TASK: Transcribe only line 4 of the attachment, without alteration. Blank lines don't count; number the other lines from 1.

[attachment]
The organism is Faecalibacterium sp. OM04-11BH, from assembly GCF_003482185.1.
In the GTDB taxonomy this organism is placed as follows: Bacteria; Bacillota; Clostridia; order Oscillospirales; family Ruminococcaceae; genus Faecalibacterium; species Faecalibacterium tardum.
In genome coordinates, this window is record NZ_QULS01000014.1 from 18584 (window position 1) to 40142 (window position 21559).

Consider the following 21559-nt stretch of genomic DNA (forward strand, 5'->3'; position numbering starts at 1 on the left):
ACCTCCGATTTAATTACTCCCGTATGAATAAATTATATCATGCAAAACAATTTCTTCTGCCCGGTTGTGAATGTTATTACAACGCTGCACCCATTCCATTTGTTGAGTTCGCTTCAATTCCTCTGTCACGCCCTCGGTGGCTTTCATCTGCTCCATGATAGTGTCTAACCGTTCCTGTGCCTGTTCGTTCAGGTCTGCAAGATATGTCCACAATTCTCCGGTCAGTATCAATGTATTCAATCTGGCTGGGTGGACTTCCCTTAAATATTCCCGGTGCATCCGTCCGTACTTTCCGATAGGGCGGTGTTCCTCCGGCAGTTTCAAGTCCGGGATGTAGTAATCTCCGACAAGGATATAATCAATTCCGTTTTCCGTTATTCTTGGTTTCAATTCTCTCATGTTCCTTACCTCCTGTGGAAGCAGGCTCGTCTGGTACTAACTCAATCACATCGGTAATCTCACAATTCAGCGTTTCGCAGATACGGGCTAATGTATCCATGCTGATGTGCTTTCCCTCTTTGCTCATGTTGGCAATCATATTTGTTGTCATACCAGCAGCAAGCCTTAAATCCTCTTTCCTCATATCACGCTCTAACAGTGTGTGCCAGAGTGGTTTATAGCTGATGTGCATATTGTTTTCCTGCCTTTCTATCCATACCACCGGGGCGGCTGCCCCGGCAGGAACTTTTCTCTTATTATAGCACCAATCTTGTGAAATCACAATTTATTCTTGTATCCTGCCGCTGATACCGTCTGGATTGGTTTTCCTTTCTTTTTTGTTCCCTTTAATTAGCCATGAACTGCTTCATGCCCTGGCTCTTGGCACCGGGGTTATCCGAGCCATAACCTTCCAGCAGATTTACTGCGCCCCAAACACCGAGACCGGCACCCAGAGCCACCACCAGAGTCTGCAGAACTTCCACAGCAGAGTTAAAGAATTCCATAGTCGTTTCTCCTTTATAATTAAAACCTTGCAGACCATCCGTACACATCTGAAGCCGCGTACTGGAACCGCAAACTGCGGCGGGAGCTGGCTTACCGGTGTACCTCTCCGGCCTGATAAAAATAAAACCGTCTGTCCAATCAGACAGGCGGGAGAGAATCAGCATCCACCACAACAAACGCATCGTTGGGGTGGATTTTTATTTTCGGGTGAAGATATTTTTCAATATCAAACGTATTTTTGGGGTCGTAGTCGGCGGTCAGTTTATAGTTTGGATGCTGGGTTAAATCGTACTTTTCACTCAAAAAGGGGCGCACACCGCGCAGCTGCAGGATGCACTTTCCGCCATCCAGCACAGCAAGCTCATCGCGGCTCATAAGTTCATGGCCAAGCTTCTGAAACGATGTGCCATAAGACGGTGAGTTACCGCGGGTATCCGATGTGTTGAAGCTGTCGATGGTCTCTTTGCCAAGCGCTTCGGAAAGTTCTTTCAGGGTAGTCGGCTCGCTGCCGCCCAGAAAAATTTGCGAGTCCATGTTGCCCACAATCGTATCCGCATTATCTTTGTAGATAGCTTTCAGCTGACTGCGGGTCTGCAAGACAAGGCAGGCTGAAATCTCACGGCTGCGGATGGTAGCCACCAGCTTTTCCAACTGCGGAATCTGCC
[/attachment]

Consider the following 21559-nt stretch of genomic DNA (forward strand, 5'->3'; position numbering starts at 1 on the left):